• Infection of the prosthesis.
  • Accidental injury of the bowel or other abdominal organ.
  • Change from keyhole surgery to an open procedure.
  • Complications that are not directly caused by the surgery: pneumonia, bladder infection, heart rhythm disorders, etcetera.
  • Complications associated with general or epidural anaesthesia.
  • Over the long term, the surgical site will remain painful for some patients.

Side effects

Some side effects occur very frequently but are no reason for concern:

  • Fluid accumulation

    After the operation, a swelling often remains for a few weeks where the umbilical hernia was located. This is fluid accumulation (also termed seroma) that usually is not painful but often causes patients concern. This swelling is a normal side effect of the operation. It will slowly disappear of its own accord. If, in exceptional cases, the fluid accumulation causes pain, the surgeon may decide to drain it.
  • Bruise

    Another common side effect is bruising around the wound. This is no cause for concern either, and it will spontaneously disappear in the weeks following the operation. In case of doubt or concern, feel free to contact your GP or our department.

Can an incisional hernia recur?

A mesh placement reduces the risk of a recurrent incisional hernia but it cannot be entirely ruled out. This is because the mesh we use may shrink a little, causing the weakened area in the abdominal wall around the incision to expand. This means that about 20% of patients will develop a new hernia in the area around the incision. These are often small and do not require a second procedure.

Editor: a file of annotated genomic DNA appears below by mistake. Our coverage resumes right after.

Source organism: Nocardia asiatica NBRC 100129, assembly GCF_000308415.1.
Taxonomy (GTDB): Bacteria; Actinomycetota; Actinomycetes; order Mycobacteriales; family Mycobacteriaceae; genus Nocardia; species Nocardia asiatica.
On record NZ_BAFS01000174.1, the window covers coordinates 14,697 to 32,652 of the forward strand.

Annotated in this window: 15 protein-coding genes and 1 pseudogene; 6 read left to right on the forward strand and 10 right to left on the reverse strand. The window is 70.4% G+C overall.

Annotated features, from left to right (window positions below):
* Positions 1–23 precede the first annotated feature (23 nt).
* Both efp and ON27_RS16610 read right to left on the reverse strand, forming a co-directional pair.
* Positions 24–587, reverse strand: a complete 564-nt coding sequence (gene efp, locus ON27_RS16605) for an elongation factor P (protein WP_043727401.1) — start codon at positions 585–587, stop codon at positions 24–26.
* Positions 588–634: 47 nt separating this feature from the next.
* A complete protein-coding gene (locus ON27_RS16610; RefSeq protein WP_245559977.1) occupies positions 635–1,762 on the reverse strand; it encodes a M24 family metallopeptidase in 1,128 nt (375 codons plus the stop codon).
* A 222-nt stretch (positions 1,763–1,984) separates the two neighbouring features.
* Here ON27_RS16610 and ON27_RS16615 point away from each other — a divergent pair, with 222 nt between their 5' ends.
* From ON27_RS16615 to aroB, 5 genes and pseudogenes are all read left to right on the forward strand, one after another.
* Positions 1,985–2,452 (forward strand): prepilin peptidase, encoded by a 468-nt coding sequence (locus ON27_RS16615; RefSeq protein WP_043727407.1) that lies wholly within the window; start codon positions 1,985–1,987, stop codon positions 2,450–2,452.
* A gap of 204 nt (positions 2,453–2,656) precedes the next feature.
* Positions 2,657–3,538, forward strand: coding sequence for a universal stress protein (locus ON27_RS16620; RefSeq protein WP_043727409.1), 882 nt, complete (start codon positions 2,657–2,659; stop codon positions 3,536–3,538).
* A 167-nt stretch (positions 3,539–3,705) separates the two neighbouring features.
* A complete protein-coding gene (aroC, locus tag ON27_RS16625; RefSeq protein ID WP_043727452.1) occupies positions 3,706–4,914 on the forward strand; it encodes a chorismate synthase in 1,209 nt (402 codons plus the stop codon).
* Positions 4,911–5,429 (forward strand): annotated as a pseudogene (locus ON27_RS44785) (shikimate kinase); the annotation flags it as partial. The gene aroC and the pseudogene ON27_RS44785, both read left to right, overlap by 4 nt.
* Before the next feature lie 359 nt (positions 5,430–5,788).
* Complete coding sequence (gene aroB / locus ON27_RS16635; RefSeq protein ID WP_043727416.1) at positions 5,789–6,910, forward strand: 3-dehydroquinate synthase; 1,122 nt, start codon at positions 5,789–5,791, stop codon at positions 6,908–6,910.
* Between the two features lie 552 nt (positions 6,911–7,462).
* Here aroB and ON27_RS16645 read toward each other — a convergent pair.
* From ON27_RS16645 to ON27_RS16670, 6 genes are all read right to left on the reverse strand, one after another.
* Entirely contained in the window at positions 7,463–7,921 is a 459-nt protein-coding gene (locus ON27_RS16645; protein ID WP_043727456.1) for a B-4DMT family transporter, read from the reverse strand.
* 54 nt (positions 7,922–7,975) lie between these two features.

However, if a new incisional hernia becomes bigger and/or is painful, a new repair is required, with a bigger prosthesis. About 3 in 20 patients (15%) will need to undergo a second procedure in the ten years after the incisional hernia repair.

Aftercare

Smaller incisional hernia repairs can be performed in the day clinic for most patients. However, for larger incisional hernia repairs hospitalisation, including overnighting, will be needed. The duration of the hospital stay strongly depends on the size of the hernia and/or whether the repair can be performed with keyhole surgery. It is important that you are active and move around a lot as soon as possible after the operation. We do recommend you avoid lifting heavy loads and strenuous sport activities for three weeks after the procedure. After the check-up with the surgeon, three weeks after the operation, you will be able to resume all activities again including lifting and sports.

You will also be given a bellyband that you may wear in the first weeks for support

When you are discharged from the hospital, we will ask you to visit your GP ten days after the procedure to have your wound checked and your sutures removed. In case of problems, you or your GP can of course always contact our department.

How much does an incisional hernia repair cost?

The Maria Middelares Hernia Centre in Ghent charges the official RIZIV prices. The invoice will be sent to you by post after a period of approximately three months. In addition to the surgeon's and anaesthesiologist's fee, this will display the general charges for hospital admission and the use of materials such as the mesh.

As is the case in almost any hospital, there is an additional charge for the use of a single room. At the Maria Middelares General Hospital in Ghent, this additional charge is a maximum of 150% of the official price. No additional charges are added to the fee if a multiple-occupancy room is chosen.

Latest publication date: 05/02/2021